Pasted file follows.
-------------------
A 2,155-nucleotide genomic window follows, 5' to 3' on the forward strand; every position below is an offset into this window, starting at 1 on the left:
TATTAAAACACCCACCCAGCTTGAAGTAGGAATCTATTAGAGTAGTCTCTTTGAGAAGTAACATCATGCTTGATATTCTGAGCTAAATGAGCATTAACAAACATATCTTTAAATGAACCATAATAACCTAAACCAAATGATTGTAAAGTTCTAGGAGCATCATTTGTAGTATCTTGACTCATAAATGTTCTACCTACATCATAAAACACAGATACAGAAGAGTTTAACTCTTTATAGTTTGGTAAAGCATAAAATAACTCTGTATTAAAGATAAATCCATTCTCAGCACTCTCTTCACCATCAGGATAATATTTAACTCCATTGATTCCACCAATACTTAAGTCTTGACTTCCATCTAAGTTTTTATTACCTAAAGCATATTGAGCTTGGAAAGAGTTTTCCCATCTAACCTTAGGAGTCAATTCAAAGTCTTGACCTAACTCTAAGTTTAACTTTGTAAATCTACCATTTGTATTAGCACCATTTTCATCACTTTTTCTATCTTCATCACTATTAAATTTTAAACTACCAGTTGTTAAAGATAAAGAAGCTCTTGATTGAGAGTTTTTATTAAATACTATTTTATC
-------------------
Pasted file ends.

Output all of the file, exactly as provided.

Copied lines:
A 2,155-nucleotide genomic window follows, 5' to 3' on the forward strand; every position below is an offset into this window, starting at 1 on the left:
TATTAAAACACCCACCCAGCTTGAAGTAGGAATCTATTAGAGTAGTCTCTTTGAGAAGTAACATCATGCTTGATATTCTGAGCTAAATGAGCATTAACAAACATATCTTTAAATGAACCATAATAACCTAAACCAAATGATTGTAAAGTTCTAGGAGCATCATTTGTAGTATCTTGACTCATAAATGTTCTACCTACATCATAAAACACAGATACAGAAGAGTTTAACTCTTTATAGTTTGGTAAAGCATAAAATAACTCTGTATTAAAGATAAATCCATTCTCAGCACTCTCTTCACCATCAGGATAATATTTAACTCCATTGATTCCACCAATACTTAAGTCTTGACTTCCATCTAAGTTTTTATTACCTAAAGCATATTGAGCTTGGAAAGAGTTTTCCCATCTAACCTTAGGAGTCAATTCAAAGTCTTGACCTAACTCTAAGTTTAACTTTGTAAATCTACCATTTGTATTAGCACCATTTTCATCACTTTTTCTATCTTCATCACTATTAAATTTTAAACTACCAGTTGTTAAAGATAAAGAAGCTCTTGATTGAGAGTTTTTATTAAATACTATTTTATC